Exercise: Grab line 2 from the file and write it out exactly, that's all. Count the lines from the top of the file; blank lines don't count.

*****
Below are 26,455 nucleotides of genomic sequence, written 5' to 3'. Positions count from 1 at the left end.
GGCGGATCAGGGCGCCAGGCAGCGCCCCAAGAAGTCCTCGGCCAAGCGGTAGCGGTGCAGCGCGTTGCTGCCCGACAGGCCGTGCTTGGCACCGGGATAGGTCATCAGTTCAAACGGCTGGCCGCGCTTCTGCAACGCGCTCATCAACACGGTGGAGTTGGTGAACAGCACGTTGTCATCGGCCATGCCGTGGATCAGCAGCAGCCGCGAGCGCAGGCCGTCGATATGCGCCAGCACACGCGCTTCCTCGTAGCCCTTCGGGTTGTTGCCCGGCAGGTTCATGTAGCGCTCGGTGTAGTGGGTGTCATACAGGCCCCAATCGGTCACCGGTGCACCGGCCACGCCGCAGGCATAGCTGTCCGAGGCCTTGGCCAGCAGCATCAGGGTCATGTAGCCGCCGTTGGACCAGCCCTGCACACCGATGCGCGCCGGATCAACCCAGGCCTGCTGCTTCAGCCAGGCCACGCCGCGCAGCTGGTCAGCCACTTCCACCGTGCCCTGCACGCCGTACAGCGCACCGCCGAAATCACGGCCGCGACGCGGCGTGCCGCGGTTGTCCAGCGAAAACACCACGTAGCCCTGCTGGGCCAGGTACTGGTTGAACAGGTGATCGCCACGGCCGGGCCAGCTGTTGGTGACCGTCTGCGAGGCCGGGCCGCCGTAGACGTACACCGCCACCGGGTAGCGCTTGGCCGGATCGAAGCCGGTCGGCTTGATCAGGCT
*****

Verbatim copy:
GGCGGATCAGGGCGCCAGGCAGCGCCCCAAGAAGTCCTCGGCCAAGCGGTAGCGGTGCAGCGCGTTGCTGCCCGACAGGCCGTGCTTGGCACCGGGATAGGTCATCAGTTCAAACGGCTGGCCGCGCTTCTGCAACGCGCTCATCAACACGGTGGAGTTGGTGAACAGCACGTTGTCATCGGCCATGCCGTGGATCAGCAGCAGCCGCGAGCGCAGGCCGTCGATATGCGCCAGCACACGCGCTTCCTCGTAGCCCTTCGGGTTGTTGCCCGGCAGGTTCATGTAGCGCTCGGTGTAGTGGGTGTCATACAGGCCCCAATCGGTCACCGGTGCACCGGCCACGCCGCAGGCATAGCTGTCCGAGGCCTTGGCCAGCAGCATCAGGGTCATGTAGCCGCCGTTGGACCAGCCCTGCACACCGATGCGCGCCGGATCAACCCAGGCCTGCTGCTTCAGCCAGGCCACGCCGCGCAGCTGGTCAGCCACTTCCACCGTGCCCTGCACGCCGTACAGCGCACCGCCGAAATCACGGCCGCGACGCGGCGTGCCGCGGTTGTCCAGCGAAAACACCACGTAGCCCTGCTGGGCCAGGTACTGGTTGAACAGGTGATCGCCACGGCCGGGCCAGCTGTTGGTGACCGTCTGCGAGGCCGGGCCGCCGTAGACGTACACCGCCACCGGGTAGCGCTTGGCCGGATCGAAGCCGGTCGGCTTGATCAGGCT